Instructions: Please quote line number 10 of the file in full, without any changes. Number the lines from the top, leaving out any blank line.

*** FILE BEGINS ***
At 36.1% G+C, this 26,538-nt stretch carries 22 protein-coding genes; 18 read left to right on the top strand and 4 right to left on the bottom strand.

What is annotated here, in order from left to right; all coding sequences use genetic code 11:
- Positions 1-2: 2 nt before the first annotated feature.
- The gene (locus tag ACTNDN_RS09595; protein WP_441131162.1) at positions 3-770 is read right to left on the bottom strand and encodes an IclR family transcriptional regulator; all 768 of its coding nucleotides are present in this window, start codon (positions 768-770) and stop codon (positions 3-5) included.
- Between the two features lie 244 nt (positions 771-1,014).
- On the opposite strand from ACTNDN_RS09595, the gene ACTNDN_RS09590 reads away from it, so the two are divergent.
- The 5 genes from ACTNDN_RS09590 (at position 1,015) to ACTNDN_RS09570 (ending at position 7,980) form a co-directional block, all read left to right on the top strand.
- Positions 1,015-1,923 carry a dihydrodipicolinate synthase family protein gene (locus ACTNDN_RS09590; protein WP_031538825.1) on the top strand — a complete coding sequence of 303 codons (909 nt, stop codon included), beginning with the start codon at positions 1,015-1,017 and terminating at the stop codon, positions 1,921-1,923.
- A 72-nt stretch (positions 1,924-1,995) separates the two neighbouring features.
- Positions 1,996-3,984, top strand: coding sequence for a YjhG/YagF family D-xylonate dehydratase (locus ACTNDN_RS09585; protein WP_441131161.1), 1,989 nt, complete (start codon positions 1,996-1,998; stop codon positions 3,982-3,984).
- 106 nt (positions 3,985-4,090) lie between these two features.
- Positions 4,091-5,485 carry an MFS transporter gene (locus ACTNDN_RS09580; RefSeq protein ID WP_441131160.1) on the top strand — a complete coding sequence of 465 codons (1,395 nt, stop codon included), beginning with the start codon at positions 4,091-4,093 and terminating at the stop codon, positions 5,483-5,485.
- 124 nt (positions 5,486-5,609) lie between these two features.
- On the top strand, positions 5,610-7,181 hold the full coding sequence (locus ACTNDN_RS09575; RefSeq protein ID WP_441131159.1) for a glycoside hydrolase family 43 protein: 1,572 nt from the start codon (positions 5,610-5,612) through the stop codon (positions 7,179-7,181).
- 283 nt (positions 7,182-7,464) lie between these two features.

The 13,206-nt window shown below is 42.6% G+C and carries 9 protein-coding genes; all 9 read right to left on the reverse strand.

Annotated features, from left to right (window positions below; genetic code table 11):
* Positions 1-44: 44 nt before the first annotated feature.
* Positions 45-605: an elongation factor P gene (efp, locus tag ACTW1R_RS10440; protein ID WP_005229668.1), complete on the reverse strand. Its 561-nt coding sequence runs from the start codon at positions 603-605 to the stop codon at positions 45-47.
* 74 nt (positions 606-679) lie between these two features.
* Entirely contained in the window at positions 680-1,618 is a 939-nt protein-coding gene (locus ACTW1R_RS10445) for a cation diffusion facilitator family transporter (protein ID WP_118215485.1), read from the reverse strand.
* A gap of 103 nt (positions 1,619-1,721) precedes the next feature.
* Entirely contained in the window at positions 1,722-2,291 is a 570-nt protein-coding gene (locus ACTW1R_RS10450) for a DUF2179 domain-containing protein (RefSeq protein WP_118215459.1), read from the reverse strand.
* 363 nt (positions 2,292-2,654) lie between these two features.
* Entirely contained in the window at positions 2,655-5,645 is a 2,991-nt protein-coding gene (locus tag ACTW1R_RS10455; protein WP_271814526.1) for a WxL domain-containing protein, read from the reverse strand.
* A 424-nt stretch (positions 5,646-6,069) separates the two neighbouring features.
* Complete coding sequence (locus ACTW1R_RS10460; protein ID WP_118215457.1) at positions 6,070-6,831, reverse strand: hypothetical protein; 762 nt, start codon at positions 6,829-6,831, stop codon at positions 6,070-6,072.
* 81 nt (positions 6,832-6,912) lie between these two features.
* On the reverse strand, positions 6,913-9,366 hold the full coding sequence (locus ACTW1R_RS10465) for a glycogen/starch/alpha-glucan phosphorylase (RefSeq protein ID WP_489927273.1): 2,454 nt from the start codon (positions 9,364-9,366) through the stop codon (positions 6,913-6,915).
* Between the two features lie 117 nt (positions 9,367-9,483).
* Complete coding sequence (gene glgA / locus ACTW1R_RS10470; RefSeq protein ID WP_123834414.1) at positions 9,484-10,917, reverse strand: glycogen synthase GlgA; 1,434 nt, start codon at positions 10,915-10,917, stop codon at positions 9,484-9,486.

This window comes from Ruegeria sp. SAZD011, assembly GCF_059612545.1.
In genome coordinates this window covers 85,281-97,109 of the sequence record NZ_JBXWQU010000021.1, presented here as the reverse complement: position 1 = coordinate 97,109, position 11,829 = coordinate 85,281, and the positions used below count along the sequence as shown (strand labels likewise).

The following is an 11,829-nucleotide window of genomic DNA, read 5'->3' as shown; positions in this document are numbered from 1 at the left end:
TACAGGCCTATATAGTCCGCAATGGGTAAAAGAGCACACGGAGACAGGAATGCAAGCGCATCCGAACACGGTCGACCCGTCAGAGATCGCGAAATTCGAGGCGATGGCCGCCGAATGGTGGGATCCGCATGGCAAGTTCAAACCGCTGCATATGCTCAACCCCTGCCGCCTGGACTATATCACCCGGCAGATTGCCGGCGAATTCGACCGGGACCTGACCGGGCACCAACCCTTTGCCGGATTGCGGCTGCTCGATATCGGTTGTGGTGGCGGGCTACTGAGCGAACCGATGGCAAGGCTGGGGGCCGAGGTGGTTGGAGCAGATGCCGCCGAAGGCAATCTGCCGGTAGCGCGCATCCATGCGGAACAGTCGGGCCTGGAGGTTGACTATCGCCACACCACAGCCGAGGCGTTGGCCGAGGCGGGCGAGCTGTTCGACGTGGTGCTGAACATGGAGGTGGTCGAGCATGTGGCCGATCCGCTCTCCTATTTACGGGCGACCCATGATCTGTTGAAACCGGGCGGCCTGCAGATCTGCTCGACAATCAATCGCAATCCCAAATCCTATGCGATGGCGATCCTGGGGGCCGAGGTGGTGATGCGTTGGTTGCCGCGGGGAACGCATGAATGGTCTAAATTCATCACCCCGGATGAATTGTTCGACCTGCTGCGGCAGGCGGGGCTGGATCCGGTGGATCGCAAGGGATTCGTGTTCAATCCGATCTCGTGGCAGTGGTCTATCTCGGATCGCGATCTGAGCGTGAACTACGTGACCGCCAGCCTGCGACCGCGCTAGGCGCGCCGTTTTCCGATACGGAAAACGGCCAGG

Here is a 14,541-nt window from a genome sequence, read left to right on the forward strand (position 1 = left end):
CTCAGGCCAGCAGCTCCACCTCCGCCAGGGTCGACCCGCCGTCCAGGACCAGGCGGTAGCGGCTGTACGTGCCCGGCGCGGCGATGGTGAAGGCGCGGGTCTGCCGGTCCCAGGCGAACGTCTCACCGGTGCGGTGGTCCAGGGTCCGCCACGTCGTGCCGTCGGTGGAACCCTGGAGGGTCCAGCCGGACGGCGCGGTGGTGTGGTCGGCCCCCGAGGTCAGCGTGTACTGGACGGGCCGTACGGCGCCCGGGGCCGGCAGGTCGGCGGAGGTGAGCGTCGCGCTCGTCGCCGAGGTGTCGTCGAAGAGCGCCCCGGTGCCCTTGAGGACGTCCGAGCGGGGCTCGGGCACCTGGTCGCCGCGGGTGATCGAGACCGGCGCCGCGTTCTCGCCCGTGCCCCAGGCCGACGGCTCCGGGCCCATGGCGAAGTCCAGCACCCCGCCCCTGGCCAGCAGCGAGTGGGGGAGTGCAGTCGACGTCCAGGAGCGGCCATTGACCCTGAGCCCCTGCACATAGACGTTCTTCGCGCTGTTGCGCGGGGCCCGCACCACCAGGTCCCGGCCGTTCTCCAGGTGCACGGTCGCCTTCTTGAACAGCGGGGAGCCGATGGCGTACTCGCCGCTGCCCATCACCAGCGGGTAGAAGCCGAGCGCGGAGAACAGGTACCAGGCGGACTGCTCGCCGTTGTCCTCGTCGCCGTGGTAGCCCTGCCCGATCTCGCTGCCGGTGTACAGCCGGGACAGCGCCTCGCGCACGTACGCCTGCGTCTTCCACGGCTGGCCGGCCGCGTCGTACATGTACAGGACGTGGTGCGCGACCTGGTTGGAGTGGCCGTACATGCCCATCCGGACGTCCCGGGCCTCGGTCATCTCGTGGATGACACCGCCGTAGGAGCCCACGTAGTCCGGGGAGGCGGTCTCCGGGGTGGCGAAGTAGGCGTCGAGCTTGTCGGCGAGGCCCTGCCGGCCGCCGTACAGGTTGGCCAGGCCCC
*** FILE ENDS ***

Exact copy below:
- Positions 1,996-3,984, top strand: coding sequence for a YjhG/YagF family D-xylonate dehydratase (locus ACTNDN_RS09585; protein WP_441131161.1), 1,989 nt, complete (start codon positions 1,996-1,998; stop codon positions 3,982-3,984).